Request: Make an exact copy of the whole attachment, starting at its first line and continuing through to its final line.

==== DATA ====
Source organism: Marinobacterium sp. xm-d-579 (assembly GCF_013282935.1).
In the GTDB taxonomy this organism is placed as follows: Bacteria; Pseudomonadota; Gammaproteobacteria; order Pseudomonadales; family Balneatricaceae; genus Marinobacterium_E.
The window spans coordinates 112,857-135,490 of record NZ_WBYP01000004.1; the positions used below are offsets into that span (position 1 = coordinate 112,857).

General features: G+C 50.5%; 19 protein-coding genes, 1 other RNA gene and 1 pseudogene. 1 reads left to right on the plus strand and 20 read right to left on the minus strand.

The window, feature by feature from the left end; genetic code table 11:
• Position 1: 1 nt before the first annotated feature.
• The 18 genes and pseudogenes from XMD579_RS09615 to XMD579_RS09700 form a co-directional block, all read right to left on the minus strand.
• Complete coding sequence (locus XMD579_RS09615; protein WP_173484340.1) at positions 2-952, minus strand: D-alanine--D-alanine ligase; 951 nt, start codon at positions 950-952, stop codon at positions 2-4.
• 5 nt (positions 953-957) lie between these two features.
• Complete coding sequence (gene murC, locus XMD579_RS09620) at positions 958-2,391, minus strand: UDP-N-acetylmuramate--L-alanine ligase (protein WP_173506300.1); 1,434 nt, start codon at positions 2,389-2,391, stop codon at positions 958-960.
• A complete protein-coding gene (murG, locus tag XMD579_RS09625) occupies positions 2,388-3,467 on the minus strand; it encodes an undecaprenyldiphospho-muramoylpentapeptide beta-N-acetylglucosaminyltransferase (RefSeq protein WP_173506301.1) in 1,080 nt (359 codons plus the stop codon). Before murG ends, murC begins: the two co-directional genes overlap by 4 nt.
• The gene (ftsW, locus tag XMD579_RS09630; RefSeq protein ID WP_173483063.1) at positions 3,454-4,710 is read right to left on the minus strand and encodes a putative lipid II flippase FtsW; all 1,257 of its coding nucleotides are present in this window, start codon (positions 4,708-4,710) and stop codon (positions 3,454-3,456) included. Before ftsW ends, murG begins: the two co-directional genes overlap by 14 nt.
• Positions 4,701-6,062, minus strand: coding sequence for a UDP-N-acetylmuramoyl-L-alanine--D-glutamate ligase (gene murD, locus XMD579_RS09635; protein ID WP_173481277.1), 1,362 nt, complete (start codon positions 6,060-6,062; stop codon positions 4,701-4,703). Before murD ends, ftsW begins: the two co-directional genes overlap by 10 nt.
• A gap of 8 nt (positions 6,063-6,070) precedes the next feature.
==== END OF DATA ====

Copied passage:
Source organism: Marinobacterium sp. xm-d-579 (assembly GCF_013282935.1).
In the GTDB taxonomy this organism is placed as follows: Bacteria; Pseudomonadota; Gammaproteobacteria; order Pseudomonadales; family Balneatricaceae; genus Marinobacterium_E.
The window spans coordinates 112,857-135,490 of record NZ_WBYP01000004.1; the positions used below are offsets into that span (position 1 = coordinate 112,857).

General features: G+C 50.5%; 19 protein-coding genes, 1 other RNA gene and 1 pseudogene. 1 reads left to right on the plus strand and 20 read right to left on the minus strand.

The window, feature by feature from the left end; genetic code table 11:
• Position 1: 1 nt before the first annotated feature.
• The 18 genes and pseudogenes from XMD579_RS09615 to XMD579_RS09700 form a co-directional block, all read right to left on the minus strand.
• Complete coding sequence (locus XMD579_RS09615; protein WP_173484340.1) at positions 2-952, minus strand: D-alanine--D-alanine ligase; 951 nt, start codon at positions 950-952, stop codon at positions 2-4.
• 5 nt (positions 953-957) lie between these two features.
• Complete coding sequence (gene murC, locus XMD579_RS09620) at positions 958-2,391, minus strand: UDP-N-acetylmuramate--L-alanine ligase (protein WP_173506300.1); 1,434 nt, start codon at positions 2,389-2,391, stop codon at positions 958-960.
• A complete protein-coding gene (murG, locus tag XMD579_RS09625) occupies positions 2,388-3,467 on the minus strand; it encodes an undecaprenyldiphospho-muramoylpentapeptide beta-N-acetylglucosaminyltransferase (RefSeq protein WP_173506301.1) in 1,080 nt (359 codons plus the stop codon). Before murG ends, murC begins: the two co-directional genes overlap by 4 nt.
• The gene (ftsW, locus tag XMD579_RS09630; RefSeq protein ID WP_173483063.1) at positions 3,454-4,710 is read right to left on the minus strand and encodes a putative lipid II flippase FtsW; all 1,257 of its coding nucleotides are present in this window, start codon (positions 4,708-4,710) and stop codon (positions 3,454-3,456) included. Before ftsW ends, murG begins: the two co-directional genes overlap by 14 nt.
• Positions 4,701-6,062, minus strand: coding sequence for a UDP-N-acetylmuramoyl-L-alanine--D-glutamate ligase (gene murD, locus XMD579_RS09635; protein ID WP_173481277.1), 1,362 nt, complete (start codon positions 6,060-6,062; stop codon positions 4,701-4,703). Before murD ends, ftsW begins: the two co-directional genes overlap by 10 nt.
• A gap of 8 nt (positions 6,063-6,070) precedes the next feature.